By: Brian Sikma
As the clock runs out on the initiative to recall Senate Majority Leader Scott Fitzgerald (R-Juneau), organizers are urging volunteers to continue to collect as many signatures as possible. The more signatures they have, the better it is for their effort because inevitably a number of signatures will be found invalid. Building a so-called “buffer” is a smart strategy.
On the official Facebook page of the Recall Fitzgerald campaign an update was placed, most likely by Lori Compas, the recall organizer, asking volunteers to continue to sign up for signature gathering shifts and providing volunteers with a few key details for the final push. Fascinatingly, the first comment left on the post was from a man named Ryan Whisner who said, “You can do it Lori!”
Whisner is a reporter for the Jefferson County Daily Union, a newspaper based in Ft. Atkinson, squarely inside of Sen. Fitzgerald’s district. The owners of the paper are considered by some to be conservative.
Certainly reporters are entitled to their own political opinions, but it would seem that a reporter whose beat includes covering the recall effort should not be publicly picking sides one way or the other. Perhaps it is this kind of bias that has caused the public to lose confidence in so-called impartial, unbiased reporting.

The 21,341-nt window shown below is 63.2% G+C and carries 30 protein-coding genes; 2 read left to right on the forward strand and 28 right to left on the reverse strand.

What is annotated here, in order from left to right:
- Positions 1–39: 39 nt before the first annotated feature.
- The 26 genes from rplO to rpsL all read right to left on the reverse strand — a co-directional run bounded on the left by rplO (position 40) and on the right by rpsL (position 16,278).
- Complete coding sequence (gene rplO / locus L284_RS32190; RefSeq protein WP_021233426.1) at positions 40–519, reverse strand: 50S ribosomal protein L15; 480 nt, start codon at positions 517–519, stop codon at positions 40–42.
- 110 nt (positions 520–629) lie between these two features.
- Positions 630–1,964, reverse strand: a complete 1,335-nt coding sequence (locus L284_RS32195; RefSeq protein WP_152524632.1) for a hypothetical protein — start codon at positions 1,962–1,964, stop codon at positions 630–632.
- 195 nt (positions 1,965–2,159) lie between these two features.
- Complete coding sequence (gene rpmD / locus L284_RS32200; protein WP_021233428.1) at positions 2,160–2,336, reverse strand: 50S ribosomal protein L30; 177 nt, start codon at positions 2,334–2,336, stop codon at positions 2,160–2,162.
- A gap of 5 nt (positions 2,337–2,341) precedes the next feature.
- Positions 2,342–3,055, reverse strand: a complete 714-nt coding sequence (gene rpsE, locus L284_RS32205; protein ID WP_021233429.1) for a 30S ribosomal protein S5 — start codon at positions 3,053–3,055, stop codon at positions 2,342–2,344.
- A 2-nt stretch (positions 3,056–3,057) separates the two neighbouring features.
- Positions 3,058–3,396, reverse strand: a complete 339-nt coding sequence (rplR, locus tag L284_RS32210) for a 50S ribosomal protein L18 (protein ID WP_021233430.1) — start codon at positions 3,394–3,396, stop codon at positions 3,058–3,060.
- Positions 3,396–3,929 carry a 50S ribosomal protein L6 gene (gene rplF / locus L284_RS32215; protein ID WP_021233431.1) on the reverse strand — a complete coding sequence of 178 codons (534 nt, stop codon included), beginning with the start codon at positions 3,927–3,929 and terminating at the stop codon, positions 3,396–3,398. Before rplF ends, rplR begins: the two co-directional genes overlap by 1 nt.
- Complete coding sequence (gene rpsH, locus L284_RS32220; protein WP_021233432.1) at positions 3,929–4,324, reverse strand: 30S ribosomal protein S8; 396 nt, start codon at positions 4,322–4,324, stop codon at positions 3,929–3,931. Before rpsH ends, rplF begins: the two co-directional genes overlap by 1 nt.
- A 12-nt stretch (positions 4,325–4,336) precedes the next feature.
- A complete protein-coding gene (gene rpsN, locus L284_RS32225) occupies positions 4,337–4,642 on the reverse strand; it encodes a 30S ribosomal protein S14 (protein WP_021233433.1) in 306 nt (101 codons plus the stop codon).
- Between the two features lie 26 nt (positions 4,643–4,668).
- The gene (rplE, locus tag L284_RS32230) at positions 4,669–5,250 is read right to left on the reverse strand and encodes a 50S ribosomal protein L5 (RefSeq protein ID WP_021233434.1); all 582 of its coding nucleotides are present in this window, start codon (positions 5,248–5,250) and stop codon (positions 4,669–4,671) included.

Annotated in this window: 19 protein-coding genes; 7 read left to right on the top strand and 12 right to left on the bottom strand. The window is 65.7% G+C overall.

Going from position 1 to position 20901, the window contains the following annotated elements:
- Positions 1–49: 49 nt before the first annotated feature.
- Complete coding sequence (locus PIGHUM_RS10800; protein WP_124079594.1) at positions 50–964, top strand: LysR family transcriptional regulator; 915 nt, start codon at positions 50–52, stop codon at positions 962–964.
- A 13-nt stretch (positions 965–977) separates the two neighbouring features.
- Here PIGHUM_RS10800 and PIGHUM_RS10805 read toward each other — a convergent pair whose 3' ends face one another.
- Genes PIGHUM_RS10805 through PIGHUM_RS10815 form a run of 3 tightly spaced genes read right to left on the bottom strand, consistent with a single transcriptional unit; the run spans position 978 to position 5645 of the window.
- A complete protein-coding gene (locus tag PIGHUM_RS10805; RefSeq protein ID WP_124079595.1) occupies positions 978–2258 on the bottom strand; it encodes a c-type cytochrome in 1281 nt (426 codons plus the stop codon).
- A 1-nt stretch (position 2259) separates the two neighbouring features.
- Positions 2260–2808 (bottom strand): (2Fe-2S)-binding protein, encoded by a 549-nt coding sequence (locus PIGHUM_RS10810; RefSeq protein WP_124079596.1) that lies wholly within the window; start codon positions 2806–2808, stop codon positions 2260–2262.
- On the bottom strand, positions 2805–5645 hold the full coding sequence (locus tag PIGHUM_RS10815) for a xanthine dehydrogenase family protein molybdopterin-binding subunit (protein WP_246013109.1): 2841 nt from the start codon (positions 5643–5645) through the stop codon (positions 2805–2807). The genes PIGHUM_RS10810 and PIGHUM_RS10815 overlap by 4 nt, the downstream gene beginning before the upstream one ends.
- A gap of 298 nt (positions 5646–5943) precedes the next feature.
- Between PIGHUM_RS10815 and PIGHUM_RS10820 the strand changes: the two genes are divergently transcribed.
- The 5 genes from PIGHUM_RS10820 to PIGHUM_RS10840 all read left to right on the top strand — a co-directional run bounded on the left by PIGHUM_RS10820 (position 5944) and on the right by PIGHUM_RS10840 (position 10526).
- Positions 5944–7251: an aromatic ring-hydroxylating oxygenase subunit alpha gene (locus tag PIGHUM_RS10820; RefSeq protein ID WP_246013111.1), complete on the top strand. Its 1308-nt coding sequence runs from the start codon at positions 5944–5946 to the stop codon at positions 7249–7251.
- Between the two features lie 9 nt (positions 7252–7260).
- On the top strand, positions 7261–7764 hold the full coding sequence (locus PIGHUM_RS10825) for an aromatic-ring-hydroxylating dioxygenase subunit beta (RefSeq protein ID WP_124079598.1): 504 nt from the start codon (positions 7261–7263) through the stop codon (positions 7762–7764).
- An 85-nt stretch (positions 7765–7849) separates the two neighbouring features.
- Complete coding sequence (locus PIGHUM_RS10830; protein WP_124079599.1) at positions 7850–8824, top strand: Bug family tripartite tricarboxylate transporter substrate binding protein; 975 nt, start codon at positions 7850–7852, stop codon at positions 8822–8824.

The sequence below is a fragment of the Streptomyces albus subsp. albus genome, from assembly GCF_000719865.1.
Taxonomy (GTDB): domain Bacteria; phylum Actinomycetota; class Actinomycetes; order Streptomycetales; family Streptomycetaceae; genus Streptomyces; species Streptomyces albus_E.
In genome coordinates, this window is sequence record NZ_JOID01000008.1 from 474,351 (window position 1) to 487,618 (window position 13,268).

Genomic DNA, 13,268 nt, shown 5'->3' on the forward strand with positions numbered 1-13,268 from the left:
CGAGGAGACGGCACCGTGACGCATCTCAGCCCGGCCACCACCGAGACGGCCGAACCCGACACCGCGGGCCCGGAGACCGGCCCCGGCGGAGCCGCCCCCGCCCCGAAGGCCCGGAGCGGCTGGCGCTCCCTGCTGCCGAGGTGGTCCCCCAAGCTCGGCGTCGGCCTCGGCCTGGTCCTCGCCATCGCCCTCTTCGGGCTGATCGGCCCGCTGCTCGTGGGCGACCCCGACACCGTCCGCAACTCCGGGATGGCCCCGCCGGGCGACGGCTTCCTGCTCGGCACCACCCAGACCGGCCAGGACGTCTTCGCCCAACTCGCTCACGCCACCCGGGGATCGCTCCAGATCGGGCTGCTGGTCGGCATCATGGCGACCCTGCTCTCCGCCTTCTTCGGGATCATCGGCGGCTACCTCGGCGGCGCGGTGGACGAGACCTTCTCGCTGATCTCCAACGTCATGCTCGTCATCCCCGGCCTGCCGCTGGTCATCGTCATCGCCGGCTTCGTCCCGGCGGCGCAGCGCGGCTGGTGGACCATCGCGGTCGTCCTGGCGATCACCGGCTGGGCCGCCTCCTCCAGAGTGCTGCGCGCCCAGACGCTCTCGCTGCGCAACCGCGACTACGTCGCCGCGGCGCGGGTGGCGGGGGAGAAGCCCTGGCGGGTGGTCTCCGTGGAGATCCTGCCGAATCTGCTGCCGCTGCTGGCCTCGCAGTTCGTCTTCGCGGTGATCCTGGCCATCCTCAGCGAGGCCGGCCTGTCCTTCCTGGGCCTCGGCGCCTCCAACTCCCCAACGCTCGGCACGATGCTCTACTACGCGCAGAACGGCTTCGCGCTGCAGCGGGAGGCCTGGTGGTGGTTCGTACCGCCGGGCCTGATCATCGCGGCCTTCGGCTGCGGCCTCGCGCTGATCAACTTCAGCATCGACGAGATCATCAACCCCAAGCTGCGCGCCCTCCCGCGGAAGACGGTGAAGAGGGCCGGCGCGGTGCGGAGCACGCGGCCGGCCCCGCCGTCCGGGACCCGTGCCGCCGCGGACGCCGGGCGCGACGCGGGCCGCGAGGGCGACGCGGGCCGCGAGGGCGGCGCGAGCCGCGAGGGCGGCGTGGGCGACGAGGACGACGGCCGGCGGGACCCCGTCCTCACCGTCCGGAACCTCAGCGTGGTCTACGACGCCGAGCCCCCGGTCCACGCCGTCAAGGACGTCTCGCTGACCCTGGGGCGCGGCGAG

Whisner and other reporters would do well to fully disclose any general predispositions they have when it comes to the news that they cover. But then disclosing those biases would need to mean that the stories reporters produce and the publications they produce them for be no longer viewed as impartial arbiters of fact. What is needed in media is not the masquerade of impartial journalism, what is needed is a healthy dose of honesty and reality that does not mislead the public into thinking that reporters and editors are the ultimate guardians of an informed citizenry.